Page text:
Here are five interesting new studies I found on the web recently:
Social Media is Designed to Keep You Hooked
How social media has been built to keep you coming back, on purpose. "The products are built to be engaging and what's engaging for some is addicted for others."
Feeling Younger May Mean You Have a Younger Brain
How young do you feel? Older people who felt younger than their age showed increased gray matter volume in key brain regions. This was a correlational study, so it can't answer the question of which came first: feeling younger, or increased gray matter. It may be that "those who feel younger are more likely to lead a more physically and mentally active life, which could cause improvements in brain health. However, for those who feel older, the opposite could be true."
Anticipating a Stressful Day is Harmful
Starting your morning by focusing on how stressful your day will be may be harmful to your mindset throughout the day. "More stress anticipation in the morning was associated with poorer working memory later in the day. Stress anticipation from the previous evening was not associated with poorer working memory." It appears the anticipating a stressful day has similar effects on emotion and cognition to actually having a stressful day, regardless of whether the stressful events actually happen or not.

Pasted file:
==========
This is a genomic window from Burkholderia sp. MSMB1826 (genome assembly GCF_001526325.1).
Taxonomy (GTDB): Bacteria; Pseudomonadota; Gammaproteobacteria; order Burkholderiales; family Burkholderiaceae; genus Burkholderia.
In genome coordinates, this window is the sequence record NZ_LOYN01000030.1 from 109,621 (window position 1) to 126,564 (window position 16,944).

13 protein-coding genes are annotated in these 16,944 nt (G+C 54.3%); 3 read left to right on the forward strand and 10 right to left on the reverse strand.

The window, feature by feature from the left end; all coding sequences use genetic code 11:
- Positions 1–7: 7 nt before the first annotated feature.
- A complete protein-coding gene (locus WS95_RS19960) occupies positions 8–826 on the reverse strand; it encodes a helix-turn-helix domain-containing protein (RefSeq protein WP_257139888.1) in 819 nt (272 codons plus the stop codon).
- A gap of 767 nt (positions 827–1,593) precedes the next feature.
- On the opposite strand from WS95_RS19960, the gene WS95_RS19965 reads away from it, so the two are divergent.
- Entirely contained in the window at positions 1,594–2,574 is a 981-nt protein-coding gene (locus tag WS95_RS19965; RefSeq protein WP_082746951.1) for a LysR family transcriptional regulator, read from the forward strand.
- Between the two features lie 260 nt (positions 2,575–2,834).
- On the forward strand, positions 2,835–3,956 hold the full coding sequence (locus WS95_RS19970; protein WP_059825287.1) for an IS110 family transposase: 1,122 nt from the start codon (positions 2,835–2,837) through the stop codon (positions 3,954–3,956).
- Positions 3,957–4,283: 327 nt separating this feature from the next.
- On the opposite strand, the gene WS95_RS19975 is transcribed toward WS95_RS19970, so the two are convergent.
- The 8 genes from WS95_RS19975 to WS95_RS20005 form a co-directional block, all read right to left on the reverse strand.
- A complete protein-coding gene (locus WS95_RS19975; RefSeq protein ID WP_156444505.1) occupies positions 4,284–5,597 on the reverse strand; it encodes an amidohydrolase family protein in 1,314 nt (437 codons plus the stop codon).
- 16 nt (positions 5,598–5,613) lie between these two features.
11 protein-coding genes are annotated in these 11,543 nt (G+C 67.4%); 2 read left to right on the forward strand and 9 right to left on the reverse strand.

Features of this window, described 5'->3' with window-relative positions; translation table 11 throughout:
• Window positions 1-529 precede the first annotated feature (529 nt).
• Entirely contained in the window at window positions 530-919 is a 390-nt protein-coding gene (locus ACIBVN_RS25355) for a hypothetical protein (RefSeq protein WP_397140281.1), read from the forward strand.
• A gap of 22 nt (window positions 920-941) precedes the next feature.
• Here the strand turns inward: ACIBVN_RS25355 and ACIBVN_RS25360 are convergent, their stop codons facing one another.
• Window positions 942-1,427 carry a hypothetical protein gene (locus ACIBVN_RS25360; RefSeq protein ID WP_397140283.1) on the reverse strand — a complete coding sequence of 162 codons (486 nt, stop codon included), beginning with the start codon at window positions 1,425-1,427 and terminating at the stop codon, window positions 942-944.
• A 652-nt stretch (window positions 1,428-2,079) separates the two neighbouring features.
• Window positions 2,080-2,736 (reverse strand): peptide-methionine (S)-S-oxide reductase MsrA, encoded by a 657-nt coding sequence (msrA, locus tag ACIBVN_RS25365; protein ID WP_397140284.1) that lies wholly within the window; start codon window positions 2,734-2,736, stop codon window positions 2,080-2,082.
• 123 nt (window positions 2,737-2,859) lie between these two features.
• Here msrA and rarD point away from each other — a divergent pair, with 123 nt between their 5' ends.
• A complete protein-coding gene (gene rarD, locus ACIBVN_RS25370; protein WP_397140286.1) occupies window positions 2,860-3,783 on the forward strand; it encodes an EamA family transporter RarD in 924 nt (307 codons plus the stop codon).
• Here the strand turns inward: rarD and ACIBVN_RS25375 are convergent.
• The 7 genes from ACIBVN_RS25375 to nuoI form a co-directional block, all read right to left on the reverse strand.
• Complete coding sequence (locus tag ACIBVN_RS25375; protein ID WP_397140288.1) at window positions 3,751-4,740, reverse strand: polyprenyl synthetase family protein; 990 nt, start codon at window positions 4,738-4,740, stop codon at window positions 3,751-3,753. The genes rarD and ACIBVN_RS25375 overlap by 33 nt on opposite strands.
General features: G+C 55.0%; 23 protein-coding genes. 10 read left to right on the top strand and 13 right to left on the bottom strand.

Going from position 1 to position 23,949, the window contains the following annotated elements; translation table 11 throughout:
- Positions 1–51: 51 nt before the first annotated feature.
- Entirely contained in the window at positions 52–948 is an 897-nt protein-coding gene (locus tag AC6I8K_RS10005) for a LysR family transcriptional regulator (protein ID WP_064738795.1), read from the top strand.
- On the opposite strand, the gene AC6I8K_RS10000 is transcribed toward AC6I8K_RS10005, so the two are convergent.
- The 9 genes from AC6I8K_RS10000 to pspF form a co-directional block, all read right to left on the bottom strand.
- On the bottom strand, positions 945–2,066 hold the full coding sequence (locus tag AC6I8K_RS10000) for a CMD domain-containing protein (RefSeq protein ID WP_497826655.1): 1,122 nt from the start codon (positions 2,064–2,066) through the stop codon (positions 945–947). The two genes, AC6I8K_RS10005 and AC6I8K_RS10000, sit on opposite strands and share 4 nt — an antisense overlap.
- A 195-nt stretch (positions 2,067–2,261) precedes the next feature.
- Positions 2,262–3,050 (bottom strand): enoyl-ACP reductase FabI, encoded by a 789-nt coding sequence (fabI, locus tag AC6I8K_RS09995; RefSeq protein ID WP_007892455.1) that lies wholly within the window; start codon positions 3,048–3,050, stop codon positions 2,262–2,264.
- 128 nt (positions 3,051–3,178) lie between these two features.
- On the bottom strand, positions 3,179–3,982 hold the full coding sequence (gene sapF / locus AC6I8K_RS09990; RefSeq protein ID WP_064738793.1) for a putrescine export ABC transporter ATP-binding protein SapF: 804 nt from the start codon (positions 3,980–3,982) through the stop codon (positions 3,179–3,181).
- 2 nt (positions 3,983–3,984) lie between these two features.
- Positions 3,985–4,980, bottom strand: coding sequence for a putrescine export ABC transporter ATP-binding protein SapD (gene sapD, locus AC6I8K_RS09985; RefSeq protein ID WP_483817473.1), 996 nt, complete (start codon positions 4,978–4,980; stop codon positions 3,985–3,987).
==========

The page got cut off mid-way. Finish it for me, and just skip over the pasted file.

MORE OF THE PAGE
Exercise Can Increase Life Expectancy
Moderate to vigorous exercise can increase life expectancy and reduce depressive symptoms. In this paper, the first study found that there were two paths to getting sedentary adults to become more active: mindfulness-based stress reduction (this was a surprising result) and structured exercise training. The second study in this paper found that weightlifting and muscle-strengthening exercise significantly reduced depressive symptoms.
How to Have More Fun
Don't be specific about scheduling your activity: choose after work rather than 6; don't schedule something immediately after your activity, even if it's another leisure activity, because you'll be watching the clock; focus on the now, otherwise your mind will wander to the next activity.